The global pandemic has left a permanent mark on the economy and businesses worldwide, rapidly ushering in new trends and changing the way we work. COVID-19 changed the world we thought we lived in. While 2020 was a daunting time, the new way of conducting business—mostly remote and on video rather than in person—has also given way to innovation and transformation. As a result, 2021 became a year of transition, after coping with the pandemic and lockdowns, global businesses started to plan for the future in a new world. COVID-19 is still very much prevalent but, as always, businesses and populations adapt and seek new opportunities for moving forward.
As we look forward into 2022, it’s an exciting time with renewed hope and enthusiasm. Continued consumer confidence and stability will hopefully keep us bouncing back to fuel a brighter economic future.
Here’s a few things we predict will be on the radar of global brands and localization teams in 2022:
Changes in Consumer Habits
Everything has changed over the past two years. During the peak of the pandemic, when times were unsure (and still are, to a lesser extent), brands needed to show their value, understanding, and support. They needed to demonstrate they understood the daily issues their consumers were facing and combat them in their communications. People want brands to be nice and helpful across the whole buyer journey – from search to support.
Moving into 2022, online shopping is most likely to continue to dominate. With the model shifting to direct-to-consumer (DTC) brands are more in control of the whole experience; this is a great opportunity to really build on brand connection and engagement. There is also likely going to be more scope for targeted global marketing campaigns. Generation Z (those born in the 90s and 00s) have serious spending power – over $140 billion globally – and demand a seamless, personalized buying journey that’s more about experience than sale.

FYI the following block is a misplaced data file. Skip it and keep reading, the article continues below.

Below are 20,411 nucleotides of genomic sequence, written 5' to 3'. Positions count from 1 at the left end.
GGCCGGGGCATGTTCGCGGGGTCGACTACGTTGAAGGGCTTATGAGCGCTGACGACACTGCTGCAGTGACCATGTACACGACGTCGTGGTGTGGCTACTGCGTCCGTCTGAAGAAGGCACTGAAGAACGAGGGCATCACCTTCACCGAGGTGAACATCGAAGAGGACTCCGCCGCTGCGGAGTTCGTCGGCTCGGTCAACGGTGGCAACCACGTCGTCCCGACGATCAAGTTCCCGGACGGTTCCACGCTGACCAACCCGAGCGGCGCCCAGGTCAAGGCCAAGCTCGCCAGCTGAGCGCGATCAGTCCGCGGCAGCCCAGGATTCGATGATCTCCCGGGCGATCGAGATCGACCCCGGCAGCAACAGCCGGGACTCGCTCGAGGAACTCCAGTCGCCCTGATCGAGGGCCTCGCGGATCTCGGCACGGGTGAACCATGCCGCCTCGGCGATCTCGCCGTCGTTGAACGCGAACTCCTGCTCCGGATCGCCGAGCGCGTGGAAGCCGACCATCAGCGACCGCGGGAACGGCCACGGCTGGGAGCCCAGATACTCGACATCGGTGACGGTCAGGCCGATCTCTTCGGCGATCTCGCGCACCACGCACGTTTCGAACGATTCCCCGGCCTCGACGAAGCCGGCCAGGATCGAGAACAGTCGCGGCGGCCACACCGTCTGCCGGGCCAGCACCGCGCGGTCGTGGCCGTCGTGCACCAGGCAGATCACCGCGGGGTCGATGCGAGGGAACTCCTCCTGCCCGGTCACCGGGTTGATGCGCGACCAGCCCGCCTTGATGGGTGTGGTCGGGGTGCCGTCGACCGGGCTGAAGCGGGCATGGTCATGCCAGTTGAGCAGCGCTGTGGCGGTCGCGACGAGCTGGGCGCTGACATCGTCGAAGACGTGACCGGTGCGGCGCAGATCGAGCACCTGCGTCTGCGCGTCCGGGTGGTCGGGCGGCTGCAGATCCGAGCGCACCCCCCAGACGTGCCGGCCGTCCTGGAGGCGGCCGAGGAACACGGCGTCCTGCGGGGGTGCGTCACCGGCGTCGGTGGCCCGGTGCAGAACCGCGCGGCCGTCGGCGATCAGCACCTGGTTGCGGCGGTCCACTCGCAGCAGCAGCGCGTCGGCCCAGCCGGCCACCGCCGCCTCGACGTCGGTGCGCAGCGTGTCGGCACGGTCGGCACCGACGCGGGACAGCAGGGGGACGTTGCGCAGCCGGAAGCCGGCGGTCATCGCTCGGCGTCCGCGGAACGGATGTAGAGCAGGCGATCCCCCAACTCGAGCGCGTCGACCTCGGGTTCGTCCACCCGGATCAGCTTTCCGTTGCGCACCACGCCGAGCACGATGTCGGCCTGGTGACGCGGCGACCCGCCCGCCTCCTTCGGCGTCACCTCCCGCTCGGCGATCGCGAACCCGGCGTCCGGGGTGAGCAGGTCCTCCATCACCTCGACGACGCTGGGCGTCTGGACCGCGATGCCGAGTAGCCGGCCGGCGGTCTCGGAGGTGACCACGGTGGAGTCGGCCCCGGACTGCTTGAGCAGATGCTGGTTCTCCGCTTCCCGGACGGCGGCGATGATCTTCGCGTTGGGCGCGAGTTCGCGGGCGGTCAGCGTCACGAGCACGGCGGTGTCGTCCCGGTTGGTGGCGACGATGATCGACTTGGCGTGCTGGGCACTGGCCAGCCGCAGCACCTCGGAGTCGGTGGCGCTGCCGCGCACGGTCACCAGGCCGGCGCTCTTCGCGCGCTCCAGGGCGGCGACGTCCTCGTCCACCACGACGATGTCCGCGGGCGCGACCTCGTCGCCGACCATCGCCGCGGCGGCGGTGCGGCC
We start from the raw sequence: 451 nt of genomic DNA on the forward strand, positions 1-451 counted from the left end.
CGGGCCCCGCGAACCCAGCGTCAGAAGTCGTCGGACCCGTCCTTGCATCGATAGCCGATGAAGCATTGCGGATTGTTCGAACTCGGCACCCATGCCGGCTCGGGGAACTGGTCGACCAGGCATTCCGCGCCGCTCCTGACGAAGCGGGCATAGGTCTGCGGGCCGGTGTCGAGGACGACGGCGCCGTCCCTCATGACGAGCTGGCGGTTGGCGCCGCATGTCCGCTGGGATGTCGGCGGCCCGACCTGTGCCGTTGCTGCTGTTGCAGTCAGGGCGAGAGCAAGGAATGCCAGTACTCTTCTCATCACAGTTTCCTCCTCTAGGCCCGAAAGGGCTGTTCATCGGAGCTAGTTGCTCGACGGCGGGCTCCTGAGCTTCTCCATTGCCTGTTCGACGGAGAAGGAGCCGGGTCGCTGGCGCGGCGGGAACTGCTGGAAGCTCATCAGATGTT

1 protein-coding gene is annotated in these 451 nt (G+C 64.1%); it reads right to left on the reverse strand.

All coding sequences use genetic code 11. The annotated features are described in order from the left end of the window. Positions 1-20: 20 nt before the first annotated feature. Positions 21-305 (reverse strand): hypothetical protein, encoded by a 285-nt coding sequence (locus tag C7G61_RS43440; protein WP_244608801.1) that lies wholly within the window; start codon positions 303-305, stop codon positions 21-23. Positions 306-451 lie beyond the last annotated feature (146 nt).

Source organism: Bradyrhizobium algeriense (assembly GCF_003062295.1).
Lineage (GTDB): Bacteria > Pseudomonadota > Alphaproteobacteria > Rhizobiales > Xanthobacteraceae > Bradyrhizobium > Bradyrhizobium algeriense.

Taking AI Global
The COVID-19 pandemic turbocharged the adoption of artificial intelligence (AI) worldwide, even in industries that had previously demonstrated resistance.
Conversational AI agents (chatbots) are especially popular as virtual agents, particularly in sales and customer support. Their ability to quickly and inexpensively deliver anything from customer account balances to detailed instructions has assured their role in the future of automation. Especially as more customers show a desire to avoid personal human-to-human contact with customer service agents.
Unfortunately, AI is often EN-centric. But, as we live in a multilingual world, organizations need to consider how to use AI to reach international audiences. And more importantly, they need to consider how customers feel about AI in their brand experiences? It’s a strategic consideration that many global brands need to integrate to the business strategy.
AI adoption will increase as more organizations learn about its cost-saving benefit. As chatbots become more accurate, consistent, and human-like, their role in the customer experience will become universal for many industries.
For bots and virtual assistants to be able to help in multiple languages, they need to be trained with data. As machine learning continues to take off and become a reality, we’re looking at more structured datasets being developed to help train these AI applications.